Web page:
The feel of tender, young grass between her squeezed-tightly fingertips was primal.
The tug, uprooting them, connected her with a fiery anger that she didn’t know her belly housed.
Then, momentarily afterward, she’d feel regret that these vivid, green shoots, with blackened, dirty ends, were now clenched inside her small fists.
Many years later, she watched this collection of emotions play out on another youthful face—her four-year-old daughter—as this new set of miniature hands sunk into the lush green surrounding their pale thighs, touching at the knees.
I ask her not to pull the grass out, and her face falls instantly.
I mentally slap myself and softly ask, “It feels good to pull on the grass, doesn’t it?” She nods silently, and I verbally take back my earlier reprimand.
So much of my life has been a similar pattern, I’ll think later after an argument with my husband.
So much of my life has been this space between managing my reactions with the authenticity of internal need and awareness of this reaction upon others; coupled with the guilt after—the guilt of either not reacting firmly enough for my own needs or, more often, being too harsh. (And then stifling this guilt later, too, when it’s more destructive than productive—more another unnecessary reaction.)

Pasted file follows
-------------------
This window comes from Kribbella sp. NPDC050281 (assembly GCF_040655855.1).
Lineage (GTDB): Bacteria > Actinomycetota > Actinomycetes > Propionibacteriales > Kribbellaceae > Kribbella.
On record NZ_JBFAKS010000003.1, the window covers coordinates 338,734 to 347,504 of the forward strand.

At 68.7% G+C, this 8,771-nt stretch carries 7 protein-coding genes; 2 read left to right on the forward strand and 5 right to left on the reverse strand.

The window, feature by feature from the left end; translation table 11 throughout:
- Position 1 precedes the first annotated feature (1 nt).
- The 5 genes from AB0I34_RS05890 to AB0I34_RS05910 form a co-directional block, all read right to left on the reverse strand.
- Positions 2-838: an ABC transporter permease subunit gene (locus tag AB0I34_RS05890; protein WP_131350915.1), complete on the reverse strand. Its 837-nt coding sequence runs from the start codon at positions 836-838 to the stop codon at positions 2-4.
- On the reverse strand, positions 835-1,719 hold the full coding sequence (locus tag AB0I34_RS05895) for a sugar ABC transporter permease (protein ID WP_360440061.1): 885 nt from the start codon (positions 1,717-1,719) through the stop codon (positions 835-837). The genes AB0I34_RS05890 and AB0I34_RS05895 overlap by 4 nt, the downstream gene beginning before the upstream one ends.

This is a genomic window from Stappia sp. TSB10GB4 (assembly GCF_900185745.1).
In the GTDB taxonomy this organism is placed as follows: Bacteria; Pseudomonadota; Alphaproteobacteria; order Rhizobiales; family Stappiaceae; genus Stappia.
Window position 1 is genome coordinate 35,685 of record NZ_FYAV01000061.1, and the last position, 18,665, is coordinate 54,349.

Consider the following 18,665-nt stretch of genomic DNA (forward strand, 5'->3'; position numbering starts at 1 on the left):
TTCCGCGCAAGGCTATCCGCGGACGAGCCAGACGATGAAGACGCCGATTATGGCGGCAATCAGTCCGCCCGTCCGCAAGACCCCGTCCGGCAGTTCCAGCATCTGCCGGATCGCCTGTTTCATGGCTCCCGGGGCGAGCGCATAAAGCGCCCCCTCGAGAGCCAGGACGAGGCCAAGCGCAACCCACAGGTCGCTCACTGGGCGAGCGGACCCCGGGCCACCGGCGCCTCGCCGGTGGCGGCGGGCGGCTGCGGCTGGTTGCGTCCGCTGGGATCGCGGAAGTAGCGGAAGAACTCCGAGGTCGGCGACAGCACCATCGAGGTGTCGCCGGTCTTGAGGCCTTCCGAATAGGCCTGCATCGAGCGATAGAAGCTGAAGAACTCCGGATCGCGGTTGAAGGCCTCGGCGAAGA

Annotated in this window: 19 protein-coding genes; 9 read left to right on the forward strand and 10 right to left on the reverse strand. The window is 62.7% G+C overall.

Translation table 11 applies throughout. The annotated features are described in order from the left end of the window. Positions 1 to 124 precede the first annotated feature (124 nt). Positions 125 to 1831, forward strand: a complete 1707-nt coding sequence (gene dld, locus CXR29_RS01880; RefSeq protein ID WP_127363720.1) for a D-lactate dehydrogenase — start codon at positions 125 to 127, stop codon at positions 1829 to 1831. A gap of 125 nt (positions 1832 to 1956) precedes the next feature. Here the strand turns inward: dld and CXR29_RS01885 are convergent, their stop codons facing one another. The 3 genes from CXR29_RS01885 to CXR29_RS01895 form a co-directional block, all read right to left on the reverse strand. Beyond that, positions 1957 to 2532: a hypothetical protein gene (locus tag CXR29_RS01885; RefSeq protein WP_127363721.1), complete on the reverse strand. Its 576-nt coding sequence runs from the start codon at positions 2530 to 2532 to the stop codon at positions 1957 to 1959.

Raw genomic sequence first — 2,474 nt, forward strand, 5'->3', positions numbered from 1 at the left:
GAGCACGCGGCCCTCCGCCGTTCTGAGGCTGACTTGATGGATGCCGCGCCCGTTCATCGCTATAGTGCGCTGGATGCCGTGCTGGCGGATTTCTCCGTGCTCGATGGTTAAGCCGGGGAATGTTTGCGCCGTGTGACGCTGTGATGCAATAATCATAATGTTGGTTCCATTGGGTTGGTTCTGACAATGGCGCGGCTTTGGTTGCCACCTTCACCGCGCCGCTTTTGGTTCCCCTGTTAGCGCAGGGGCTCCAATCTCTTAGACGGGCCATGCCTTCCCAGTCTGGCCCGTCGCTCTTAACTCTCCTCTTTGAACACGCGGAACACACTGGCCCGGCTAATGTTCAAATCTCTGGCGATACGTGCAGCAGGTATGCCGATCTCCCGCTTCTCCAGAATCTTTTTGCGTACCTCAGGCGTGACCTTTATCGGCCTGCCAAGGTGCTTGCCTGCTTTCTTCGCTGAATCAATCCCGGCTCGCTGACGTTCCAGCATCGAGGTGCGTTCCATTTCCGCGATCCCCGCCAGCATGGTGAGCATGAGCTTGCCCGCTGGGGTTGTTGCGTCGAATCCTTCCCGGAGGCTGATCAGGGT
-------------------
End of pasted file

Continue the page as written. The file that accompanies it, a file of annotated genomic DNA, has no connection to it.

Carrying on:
I wonder, as I sit in the backyard underneath the open sky and a canopy of trees with my daughter, what it would feel like to sink my hands into the grass and yank without abandon, but I can’t actually do it—I’m grown.
And I tuck inside the flesh of my delicate mommyheart the secreted hope that the pale, milky thigh gently touching mine stays exactly as she is—for at least one more summer.
Photos: Author’s own.